Dengue fever, transmitted by mosquitoes, occurs nationwide. An effective insect repellent is recommended. Filariasis caused by insects occurs nationwide. Travelers reduce the risk of transmission if they use an effective insect repellent. Typhus also occurs nationwide. The fever is caused by clothes lice. To protect yourself, you should practice regular body and clothing hygiene. Vaccination should only be considered in rare cases. Hepatitis A and hepatitis B occur nationwide. A hepatitis A vaccination is generally recommended. Vaccination against hepatitis B should be given during longer stays and close contact with the local population, as well as for children and young people in general. HIV/Aids is a major problem in Papua New Guinea and a danger for everyone who takes the risk of infection: sexual contact, unclean syringes or cannulas and blood transfusions can pose a considerable life-threatening risk. There is an increased risk of contracting Japanese encephalitis all year round in rural and suburban areas, especially Western and Gulf Provinces and Milne Bay Province. Vaccination should be considered for simple travel, long-term stays and close contact with the local population.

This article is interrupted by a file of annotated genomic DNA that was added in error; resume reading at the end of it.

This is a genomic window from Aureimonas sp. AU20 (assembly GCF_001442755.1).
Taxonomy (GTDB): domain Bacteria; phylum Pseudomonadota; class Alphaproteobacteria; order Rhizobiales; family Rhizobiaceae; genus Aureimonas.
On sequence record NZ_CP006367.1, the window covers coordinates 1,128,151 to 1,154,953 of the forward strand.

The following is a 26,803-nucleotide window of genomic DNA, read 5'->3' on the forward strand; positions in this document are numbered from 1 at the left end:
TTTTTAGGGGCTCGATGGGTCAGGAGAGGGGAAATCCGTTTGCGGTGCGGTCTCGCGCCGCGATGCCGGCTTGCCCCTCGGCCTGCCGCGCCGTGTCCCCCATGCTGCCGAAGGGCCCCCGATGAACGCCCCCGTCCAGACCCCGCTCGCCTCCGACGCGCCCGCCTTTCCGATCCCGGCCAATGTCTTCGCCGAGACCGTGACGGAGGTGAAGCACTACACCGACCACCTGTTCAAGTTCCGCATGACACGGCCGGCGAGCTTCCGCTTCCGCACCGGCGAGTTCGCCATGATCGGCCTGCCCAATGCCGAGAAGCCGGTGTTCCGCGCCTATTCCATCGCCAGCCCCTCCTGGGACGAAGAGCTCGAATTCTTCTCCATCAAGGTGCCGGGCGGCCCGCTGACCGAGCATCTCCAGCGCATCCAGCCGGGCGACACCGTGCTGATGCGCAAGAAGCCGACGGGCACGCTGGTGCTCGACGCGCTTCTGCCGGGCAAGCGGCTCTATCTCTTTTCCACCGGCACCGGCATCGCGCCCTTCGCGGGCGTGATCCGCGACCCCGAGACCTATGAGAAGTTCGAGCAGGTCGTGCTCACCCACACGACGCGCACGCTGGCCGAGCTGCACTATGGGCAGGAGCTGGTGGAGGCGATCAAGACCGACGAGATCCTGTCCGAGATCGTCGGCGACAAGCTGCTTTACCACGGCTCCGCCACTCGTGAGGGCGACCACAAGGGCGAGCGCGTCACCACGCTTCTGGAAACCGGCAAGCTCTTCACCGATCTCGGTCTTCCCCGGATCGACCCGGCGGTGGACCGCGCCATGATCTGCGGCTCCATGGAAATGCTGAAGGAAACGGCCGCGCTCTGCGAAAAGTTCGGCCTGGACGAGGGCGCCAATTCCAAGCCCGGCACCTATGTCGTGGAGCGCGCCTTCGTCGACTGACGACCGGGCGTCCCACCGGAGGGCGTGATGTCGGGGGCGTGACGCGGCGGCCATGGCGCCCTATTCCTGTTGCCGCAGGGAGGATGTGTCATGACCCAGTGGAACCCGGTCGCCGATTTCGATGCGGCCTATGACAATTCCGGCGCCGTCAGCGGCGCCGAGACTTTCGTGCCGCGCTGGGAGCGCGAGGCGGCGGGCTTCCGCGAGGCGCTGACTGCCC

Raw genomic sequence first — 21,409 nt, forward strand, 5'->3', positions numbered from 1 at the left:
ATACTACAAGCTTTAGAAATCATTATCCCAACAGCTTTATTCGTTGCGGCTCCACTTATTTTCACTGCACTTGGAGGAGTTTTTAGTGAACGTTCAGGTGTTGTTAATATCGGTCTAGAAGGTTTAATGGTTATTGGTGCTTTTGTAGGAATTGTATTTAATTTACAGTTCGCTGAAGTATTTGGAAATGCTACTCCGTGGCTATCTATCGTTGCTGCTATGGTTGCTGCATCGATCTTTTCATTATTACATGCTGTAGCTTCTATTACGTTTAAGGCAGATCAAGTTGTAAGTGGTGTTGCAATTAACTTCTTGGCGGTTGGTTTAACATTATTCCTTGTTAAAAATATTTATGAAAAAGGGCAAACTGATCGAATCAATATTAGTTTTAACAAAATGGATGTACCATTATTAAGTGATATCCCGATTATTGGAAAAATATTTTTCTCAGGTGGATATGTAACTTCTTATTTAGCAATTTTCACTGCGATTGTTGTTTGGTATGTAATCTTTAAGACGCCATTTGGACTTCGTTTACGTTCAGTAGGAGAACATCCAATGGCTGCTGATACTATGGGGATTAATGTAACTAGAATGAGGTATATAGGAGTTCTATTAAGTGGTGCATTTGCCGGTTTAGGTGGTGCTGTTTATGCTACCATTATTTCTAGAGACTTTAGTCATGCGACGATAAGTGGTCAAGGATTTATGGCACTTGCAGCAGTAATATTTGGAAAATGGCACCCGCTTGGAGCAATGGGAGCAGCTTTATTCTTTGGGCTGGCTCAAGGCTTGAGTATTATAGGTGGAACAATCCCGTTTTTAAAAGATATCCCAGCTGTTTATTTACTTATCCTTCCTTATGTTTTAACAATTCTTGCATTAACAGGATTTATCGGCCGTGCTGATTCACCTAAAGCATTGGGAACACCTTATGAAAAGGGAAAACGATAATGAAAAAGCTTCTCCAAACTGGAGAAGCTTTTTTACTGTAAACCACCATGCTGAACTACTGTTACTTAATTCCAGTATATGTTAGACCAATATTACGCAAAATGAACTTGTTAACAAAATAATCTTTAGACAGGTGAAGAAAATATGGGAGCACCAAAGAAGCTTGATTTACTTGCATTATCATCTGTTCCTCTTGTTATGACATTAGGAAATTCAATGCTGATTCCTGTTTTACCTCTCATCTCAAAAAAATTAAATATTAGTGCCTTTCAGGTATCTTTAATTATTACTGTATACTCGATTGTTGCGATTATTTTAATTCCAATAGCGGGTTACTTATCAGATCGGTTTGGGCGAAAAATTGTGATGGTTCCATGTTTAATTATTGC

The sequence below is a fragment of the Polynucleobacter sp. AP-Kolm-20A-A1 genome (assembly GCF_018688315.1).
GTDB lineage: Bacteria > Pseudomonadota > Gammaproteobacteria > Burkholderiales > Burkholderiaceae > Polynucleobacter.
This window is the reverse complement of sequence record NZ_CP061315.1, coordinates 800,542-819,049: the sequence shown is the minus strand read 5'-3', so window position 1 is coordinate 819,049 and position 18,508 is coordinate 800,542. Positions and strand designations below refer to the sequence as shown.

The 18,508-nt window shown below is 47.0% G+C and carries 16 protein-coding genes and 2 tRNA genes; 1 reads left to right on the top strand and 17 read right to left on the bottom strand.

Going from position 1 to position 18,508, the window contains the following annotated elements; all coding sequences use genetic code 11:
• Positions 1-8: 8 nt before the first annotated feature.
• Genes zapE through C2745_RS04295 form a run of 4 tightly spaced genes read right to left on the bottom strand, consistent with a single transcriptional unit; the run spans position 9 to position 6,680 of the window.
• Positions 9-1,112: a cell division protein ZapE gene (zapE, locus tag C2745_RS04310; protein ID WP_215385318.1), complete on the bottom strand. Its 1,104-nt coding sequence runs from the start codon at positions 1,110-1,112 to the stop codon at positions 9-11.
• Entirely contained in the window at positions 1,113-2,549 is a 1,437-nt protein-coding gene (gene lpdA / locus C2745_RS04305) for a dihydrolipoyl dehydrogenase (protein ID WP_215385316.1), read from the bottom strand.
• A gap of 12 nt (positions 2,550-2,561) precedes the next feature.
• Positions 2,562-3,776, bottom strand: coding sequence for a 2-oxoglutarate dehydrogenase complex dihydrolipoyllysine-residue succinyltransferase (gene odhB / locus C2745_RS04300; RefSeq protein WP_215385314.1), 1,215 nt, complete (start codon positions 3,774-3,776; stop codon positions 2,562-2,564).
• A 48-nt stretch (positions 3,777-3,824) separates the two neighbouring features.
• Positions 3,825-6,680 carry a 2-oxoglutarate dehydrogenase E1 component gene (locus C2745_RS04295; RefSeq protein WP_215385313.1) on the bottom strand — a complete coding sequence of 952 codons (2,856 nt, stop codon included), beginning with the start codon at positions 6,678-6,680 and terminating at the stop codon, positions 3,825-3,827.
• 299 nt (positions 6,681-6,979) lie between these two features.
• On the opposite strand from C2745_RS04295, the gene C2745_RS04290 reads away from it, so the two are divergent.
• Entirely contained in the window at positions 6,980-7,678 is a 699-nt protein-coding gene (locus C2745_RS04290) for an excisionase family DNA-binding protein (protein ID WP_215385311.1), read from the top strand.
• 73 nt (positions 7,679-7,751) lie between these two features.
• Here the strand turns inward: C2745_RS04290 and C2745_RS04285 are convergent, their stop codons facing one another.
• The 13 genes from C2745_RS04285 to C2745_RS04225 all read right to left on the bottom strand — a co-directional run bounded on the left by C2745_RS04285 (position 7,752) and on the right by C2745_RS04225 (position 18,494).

A health certificate with a negative HIV test in English is required for work and long-term residence permits. A negative HIV test may be required for all travelers over the age of 16.
1 kina = 100 toea. Currency code: K, PGK (ISO code). Banknotes come in denominations of 100, 50, 20, 10, 5 and 2K; Coins are in denominations of 1K.
American Express in particular, but also Mastercard and Visa are accepted in hotels, restaurants, shops, rental car companies and travel agencies (ask when booking). Details from the issuer of the relevant credit card.
Bank cards With the credit card and pin number, money can be withdrawn from ATMs. The Girocard (formerly ec card) with the Cirrus, Plus or Maestro symbol is accepted worldwide. It can be used at ATMs with the Cirrus, Plus or Maestro symbols in major cities. To be on the safe side, travelers should always have an alternative source of money such as cash. Further information from banks and credit institutes. Attention: Travelers who want to pay with their bank customer card abroad and withdraw money should find out from their bank about the possibility of using their card before starting their journey.
Traveller’s checks are no longer available in Germany and Switzerland and are hardly available in Austria. Travelers checks are accepted in Papua New Guinea at Port Moresby by Westpac Bank. Travelers Checks should be made out in US Dollars or Australian Dollars.
Bank opening hours
Mon-Thu 09.00-15.00, Fri 09.00-17.00.
Foreign exchange regulations
Unlimited import and export of foreign and local currency. An obligation to declare exists from a value of 5,000 K (with the exception of traveler’s cheques).
US Dollars and Australian Dollars, which can be exchanged in banks, are recommended.
|Code||Symbol||Exchange rates (no guarantee)|